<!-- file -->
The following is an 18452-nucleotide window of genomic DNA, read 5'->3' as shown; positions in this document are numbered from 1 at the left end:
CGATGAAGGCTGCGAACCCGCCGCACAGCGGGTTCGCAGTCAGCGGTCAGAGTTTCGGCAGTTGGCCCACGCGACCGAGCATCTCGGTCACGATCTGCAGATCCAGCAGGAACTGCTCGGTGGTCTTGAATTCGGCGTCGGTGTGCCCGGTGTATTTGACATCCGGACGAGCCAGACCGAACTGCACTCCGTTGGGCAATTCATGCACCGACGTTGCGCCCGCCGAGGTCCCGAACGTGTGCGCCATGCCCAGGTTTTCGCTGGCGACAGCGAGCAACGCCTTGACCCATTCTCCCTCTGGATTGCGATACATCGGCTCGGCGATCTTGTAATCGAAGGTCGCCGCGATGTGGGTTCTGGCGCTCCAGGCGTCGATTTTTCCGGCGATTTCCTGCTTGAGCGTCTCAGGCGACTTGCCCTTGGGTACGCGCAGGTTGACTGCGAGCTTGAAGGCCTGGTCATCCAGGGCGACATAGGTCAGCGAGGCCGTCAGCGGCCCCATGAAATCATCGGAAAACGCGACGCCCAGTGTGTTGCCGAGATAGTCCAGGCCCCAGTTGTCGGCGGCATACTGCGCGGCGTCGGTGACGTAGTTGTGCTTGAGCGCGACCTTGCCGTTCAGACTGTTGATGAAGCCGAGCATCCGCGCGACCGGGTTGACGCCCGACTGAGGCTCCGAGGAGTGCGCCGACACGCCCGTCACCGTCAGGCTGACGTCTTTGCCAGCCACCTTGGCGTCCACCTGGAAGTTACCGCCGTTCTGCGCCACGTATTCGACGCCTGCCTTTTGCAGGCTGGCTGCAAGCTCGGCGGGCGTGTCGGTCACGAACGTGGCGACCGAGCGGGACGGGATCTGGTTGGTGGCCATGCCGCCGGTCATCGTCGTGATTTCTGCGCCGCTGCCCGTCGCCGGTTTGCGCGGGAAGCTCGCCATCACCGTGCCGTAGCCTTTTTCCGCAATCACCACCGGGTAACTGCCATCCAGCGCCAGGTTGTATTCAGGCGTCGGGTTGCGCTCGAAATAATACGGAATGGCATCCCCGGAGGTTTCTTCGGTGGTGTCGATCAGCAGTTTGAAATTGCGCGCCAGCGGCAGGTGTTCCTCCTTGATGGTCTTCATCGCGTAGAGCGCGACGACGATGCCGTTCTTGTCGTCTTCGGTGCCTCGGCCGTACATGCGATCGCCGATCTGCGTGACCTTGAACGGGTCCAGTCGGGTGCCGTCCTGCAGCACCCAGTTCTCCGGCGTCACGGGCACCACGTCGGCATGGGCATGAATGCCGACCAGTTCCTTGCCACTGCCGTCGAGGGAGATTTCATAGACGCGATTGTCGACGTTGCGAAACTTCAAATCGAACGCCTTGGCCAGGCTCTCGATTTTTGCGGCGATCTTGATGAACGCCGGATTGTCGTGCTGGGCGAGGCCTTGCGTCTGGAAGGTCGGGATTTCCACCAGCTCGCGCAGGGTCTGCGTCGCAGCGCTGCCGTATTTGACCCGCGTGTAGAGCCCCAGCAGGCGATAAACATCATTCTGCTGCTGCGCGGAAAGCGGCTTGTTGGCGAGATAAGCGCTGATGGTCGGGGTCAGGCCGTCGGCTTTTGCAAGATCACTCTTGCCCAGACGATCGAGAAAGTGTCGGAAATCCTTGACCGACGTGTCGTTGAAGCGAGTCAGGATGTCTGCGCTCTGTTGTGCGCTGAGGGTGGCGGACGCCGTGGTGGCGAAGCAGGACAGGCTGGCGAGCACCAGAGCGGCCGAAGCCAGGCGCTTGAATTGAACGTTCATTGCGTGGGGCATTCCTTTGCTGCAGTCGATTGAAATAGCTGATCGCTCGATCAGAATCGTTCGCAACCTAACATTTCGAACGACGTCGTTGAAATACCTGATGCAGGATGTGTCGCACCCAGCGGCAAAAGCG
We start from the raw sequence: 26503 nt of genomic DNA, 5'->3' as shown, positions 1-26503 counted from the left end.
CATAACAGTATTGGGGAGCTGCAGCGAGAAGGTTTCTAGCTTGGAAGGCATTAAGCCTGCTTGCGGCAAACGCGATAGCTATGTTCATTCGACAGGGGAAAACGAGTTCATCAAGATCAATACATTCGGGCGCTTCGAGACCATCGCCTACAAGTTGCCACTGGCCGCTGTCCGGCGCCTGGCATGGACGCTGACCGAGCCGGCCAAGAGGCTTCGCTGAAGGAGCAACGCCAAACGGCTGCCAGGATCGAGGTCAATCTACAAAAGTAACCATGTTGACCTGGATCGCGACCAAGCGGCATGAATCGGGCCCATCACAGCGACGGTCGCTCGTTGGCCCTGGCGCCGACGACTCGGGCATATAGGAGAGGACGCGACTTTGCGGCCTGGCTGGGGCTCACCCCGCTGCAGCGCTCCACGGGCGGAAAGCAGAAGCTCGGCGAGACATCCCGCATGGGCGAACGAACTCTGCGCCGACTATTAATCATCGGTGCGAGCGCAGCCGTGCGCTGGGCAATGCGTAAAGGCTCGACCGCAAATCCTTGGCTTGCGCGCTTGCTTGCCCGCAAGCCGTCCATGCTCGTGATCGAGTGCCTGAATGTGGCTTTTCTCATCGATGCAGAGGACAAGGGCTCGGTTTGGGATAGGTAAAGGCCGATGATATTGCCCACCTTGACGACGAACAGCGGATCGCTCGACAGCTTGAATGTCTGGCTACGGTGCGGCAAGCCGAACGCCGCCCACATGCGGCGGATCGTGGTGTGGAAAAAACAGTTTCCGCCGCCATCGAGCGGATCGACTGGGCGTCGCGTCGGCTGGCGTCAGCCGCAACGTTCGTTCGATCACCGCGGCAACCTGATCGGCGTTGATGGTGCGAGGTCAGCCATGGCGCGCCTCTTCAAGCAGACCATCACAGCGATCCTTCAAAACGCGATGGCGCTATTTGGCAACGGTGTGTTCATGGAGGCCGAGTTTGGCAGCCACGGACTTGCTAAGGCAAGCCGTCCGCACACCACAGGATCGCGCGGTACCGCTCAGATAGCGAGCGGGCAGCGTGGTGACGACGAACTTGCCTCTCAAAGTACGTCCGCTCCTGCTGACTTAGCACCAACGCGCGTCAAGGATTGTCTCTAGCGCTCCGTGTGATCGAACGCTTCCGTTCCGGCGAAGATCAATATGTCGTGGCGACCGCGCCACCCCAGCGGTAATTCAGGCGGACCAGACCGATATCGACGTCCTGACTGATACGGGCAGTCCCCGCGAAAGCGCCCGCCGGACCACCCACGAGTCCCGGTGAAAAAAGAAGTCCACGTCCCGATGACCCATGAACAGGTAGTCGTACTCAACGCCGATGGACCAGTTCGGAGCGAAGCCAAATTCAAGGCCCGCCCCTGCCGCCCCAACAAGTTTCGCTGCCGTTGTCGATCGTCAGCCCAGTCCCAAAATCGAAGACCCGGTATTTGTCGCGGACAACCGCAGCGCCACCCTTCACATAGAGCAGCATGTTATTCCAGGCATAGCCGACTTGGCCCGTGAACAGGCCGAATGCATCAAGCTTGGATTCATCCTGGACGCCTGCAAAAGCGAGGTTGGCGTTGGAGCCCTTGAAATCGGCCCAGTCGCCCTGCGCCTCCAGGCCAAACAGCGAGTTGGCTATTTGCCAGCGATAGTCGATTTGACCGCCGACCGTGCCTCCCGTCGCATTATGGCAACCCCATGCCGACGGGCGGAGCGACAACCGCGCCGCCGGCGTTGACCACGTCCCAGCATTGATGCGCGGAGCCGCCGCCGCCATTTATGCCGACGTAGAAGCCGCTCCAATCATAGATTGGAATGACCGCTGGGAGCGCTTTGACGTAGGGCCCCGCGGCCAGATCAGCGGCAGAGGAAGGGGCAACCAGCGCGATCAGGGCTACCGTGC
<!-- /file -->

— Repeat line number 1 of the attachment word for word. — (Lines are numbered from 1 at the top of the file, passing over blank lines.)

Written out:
The following is an 18452-nucleotide window of genomic DNA, read 5'->3' as shown; positions in this document are numbered from 1 at the left end: